I typically watch the time in my meeting and then give us a verbal warning if I don’t feel like we are going to wrap up on time. I may say something like, “Alright, we have five minutes left. What follow-up is needed as we wrap up this topic?” If there are outstanding items still to cover, schedule more time later to discuss and follow-up on.
Knock it out now
With fewer opportunities to pop-in on one another, it’s more important to make decisions in the moment. Don’t make a rash or ill-informed judgment call, but do your best to provide an answer, direction, and clarity in the moment.
Provide an answer to someone when they ask for it, rather than putting it off unless it requires further follow-up or knowledge gathering. Every time you delay a decision or push the topic until later on, you are hitting the pause button on that action item. Because of the nature of remote work, you’ve likely just stopped all progress on the topic whether you realized it or not.
Take care of questions and decisions in the moment if at all possible.
You can be a great leader in the booming age of remote work. Carry the proper mindset and build strong operational behaviors to lead your team, and yourself, well.
This week marks the one-year anniversary of the COVID-19 virus in the human population. We have lived through one of the most devastating events that have happened in the history of humanity, and one area that has fundamentally changed is how we go about doing our work. More people than ever are doing remote work.
Leaders should be aware of the natural gap that is created in this remote environment and adapt the right mentality to meet the new demand.
Carry a clear perspective
While you’ll have a natural pull towards people on your team that you have a lot in common with, or people that are high performers with high potential, remember to treat everyone like they are winners and they matter. I have seen some leaders truly shine and this is one of their secrets. I’ve had this leader in my life as well and it’s both affirming and aspiring. I know that she really appreciates and values me, and I also know that she gives that same love and support to others on the team.
Make them feel like there is no one winner. Make them all feel like winners.
Know your people well
Another mindset in order to close the virtual gap is to know your people well. Take the relationship past the transactional and business at hand, and get to know those around you.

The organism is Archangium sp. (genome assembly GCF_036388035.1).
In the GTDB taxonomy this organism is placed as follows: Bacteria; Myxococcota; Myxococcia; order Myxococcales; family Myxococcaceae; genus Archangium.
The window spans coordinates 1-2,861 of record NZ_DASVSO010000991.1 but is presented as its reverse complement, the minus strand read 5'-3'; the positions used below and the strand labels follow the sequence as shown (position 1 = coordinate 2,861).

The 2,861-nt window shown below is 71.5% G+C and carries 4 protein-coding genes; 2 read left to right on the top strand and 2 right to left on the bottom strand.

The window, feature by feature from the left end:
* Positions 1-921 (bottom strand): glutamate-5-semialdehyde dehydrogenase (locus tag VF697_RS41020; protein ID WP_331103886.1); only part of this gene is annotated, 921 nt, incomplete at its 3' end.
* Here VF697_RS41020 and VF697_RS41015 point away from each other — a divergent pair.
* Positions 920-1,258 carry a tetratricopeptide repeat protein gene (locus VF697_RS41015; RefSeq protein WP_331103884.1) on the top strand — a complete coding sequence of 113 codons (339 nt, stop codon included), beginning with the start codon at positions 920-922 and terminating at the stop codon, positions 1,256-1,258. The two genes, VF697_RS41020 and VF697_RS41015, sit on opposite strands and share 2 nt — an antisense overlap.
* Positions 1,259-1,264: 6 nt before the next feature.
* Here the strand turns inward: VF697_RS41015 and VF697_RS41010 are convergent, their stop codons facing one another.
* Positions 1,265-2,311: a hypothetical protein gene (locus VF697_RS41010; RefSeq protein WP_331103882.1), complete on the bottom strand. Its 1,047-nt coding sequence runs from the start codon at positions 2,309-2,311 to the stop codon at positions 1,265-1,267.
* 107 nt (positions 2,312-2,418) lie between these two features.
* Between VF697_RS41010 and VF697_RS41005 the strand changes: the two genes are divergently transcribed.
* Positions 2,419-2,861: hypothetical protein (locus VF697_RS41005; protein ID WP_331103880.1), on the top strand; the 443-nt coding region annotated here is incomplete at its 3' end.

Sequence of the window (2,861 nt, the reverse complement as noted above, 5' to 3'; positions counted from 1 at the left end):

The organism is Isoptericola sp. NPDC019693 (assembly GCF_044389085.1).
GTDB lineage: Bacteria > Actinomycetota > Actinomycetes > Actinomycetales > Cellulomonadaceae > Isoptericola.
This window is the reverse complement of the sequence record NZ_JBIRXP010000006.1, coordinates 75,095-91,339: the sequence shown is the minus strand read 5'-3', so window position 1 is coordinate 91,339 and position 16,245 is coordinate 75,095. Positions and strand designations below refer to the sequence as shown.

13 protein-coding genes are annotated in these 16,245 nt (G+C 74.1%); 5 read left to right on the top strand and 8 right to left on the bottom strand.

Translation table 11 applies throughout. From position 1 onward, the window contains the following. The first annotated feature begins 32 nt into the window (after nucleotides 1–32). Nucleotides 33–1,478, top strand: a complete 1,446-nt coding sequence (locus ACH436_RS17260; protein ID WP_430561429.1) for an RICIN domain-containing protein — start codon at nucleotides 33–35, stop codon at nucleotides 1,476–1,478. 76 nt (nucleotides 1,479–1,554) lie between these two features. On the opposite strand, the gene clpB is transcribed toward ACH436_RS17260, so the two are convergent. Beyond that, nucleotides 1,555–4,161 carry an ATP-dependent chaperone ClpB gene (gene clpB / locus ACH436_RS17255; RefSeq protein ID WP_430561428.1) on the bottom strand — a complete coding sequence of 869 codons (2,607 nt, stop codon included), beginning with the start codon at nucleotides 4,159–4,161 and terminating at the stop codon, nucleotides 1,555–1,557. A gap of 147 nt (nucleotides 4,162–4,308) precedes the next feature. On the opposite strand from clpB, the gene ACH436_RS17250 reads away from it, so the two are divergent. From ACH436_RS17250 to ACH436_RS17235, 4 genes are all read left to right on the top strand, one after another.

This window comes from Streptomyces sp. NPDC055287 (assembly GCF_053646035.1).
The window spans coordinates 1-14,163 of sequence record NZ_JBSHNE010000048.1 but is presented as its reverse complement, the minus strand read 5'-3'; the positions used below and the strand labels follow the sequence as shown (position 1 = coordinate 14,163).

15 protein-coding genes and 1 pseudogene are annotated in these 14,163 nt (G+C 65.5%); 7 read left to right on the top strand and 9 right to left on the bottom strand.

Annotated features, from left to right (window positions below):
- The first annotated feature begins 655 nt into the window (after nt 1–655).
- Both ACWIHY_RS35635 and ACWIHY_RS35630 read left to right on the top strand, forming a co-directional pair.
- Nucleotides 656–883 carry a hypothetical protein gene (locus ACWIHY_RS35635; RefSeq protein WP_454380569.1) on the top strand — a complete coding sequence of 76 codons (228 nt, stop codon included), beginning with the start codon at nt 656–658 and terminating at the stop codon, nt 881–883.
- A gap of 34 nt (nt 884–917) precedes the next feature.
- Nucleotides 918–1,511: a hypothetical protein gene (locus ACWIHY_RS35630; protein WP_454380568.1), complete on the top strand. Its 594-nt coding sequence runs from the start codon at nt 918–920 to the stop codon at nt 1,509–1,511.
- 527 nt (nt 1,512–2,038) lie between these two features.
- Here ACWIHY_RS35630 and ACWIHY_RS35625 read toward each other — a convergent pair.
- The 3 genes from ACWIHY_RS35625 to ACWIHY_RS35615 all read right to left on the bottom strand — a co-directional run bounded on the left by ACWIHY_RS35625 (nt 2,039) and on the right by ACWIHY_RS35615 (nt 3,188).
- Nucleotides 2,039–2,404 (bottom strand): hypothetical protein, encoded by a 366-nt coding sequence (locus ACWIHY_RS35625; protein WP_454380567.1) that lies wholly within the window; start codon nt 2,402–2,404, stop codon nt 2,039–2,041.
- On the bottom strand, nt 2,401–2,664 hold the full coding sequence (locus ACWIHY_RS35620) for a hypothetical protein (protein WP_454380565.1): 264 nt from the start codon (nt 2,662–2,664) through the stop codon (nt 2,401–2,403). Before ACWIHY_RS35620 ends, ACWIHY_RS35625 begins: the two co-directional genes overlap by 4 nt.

Understand what motivates them on a personal level (Not just at work).
Gain a level of mutual respect where you both are free to share more vulnerable parts about your life. What are some things that you struggle with, avoid, or need help on?
Learn the person’s body language. As long as you have those cameras on during the meetings, you should still be able to lean into this aspect of reading a person somewhat.
Know about their loved ones. This can look different depending on the person and life stage. Regardless of whether it’s a best friend or a spouse and kids, learn those people’s names and ask about them when interacting with your team.
Knowing people well helps you dial in your message and direction that meets the person right where they are. This mindset becomes a weather forecaster for people. You’ll start to see signs of an impending change or struggle in a person before it fully manifests itself.
Trust & Empower
Do you want to save yourself some time, make your team feel better about their job, and lower your stress? Empower your people as they work in a virtual environment.
Give your team members responsibilities and trust them to do great things. This will help you re-allocate your time from doing tasks that you shouldn’t do to doing extra coaching, mentoring, and development time.
Assume that your people are coming to you with the best intentions and that there is a legitimate need when they ask for it. Value your people and the fact that they are seeking your guidance and help. Always start from a positive place in your interactions.
Affirm and Confirm
With an avalanche of emails, you might tend to let the trail drop once a resolution is sent. Great remote leaders take the time to send one last confirmation that word of thanks to the other person(s).
This may seem trivial, but these small gestures add up to a big deal in the long term. You are reinforcing that you are responsive and attentive towards your team and colleagues. Always end an email chain on a positive note. Remember that minor things matter.
Having the right mentality makes all the difference when you are leading your remote team. Trust and empower your people and help them keep the right perspective.